Studies show that it is a lack of water that can cause fatigue on days when you are not doing anything or have enough rest. Participants in one experiment specifically described their condition as “tired, lethargic, and lack of energy.” In terms of headaches, another experiment showed that in women, even 1.36% dehydration can cause headaches.

The good news is that most dehydration can be controlled by drinking water regularly.But if you notice any of the symptoms of severe dehydration, including stomach cramps, cramps, or shooting pain in the head, see your doctor as soon as possible to rule out any risks.


90,000 how and when to call an ambulance for a child

Some parents wonder whether to call an ambulance at a high temperature, and some call 03 at the slightest discomfort. Experts identify seven main reasons for calling an emergency medical service to a child:

1.Breathing problems (shortness of breath)

The essence of shortness of breath is a violation of the supply of a sufficient amount of oxygen to the body, and an attempt to compensate for this violation with more intense breathing. Dyspnea most often develops due to foreign body aspiration (inhaled and choked), bronchial asthma, upper respiratory tract infection, or pneumonia. Signs of shortness of breath include coughing, wheezing, difficulty breathing (especially puffing up the wings of the nose, and using the chest and neck muscles to breathe), grunting, speech interruptions, or blue skin.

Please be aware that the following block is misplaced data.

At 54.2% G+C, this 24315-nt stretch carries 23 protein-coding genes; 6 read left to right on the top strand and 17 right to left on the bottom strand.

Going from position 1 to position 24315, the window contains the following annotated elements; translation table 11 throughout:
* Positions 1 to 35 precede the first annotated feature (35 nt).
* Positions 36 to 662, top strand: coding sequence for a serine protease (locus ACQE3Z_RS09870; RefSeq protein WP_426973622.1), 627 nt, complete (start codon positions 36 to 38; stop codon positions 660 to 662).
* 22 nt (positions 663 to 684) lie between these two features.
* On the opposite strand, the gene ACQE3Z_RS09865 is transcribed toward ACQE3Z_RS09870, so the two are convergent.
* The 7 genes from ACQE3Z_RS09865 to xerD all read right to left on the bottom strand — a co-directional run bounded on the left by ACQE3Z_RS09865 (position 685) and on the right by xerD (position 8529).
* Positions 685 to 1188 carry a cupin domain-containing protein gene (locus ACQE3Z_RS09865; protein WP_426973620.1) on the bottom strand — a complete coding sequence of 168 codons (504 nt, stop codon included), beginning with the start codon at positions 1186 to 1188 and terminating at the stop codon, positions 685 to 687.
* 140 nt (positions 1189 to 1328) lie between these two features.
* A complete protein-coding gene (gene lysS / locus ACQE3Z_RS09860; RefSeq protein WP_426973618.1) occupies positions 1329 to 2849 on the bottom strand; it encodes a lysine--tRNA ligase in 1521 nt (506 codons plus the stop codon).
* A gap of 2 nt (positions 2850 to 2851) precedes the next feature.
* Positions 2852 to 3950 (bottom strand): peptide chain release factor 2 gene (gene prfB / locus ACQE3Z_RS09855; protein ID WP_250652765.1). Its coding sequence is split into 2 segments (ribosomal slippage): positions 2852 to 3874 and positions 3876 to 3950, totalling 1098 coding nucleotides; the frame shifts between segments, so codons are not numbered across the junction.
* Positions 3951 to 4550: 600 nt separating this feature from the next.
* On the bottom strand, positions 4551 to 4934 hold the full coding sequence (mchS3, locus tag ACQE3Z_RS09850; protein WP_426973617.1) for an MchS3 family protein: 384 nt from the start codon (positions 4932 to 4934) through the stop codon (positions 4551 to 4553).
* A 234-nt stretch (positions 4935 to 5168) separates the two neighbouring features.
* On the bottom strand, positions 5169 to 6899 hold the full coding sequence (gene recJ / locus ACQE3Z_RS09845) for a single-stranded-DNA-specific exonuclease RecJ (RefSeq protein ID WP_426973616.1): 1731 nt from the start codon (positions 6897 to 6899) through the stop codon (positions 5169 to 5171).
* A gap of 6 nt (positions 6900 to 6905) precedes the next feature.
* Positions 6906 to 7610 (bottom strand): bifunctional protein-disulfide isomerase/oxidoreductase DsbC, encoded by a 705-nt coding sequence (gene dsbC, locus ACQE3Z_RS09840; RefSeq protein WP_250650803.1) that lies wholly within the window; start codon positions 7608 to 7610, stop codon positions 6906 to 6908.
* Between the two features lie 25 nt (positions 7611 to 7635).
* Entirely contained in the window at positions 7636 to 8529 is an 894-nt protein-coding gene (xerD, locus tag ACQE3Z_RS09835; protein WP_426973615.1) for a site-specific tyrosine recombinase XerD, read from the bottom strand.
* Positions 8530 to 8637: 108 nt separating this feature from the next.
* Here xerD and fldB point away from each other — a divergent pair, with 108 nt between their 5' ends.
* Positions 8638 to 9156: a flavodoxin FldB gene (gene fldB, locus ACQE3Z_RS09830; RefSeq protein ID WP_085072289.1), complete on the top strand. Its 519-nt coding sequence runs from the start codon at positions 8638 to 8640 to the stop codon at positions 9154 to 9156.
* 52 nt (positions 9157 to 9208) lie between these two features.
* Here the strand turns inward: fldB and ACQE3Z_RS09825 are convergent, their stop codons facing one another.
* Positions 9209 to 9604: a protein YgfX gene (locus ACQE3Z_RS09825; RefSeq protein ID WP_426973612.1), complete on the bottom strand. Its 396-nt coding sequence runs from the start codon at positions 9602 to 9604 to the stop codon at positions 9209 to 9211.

Ø The child’s respiratory rate is more than 50-60 breaths per minute

Ø The child has severe cyanosis around the mouth

Ø These symptoms do not improve over time, or even get worse.

2. Bone fracture

In most cases, parents can easily deliver the child to the emergency department on their own.

Ø The child writhes in pain, you cannot relieve it with antipyretic syrup or suppository

Ø A piece of bone sticks out just under the skin

Ø Injury to the head or neck

Ø The child has a changed level of consciousness (for example, excessively inhibited).

3. Severe dehydration

The most common causes of severe dehydration are vomiting and / or diarrhea. Not every vomiting or diarrhea requires a call to the emergency medical service, it is usually sufficient to give the child water frequently and fractionally, compensating for the loss of fluid and salts.

Ø The child does not answer you, or answers inadequately

Ø The child writhes with severe cramps and unrelenting abdominal pain (this may indicate appendicitis, kidney stones, and other dangerous conditions).

4. A seizure attack

In infants and preschoolers, a rapid rise in temperature can cause febrile seizures. Most seizures associated with fever are not an emergency. Convulsions without fever usually have a more severe prognosis.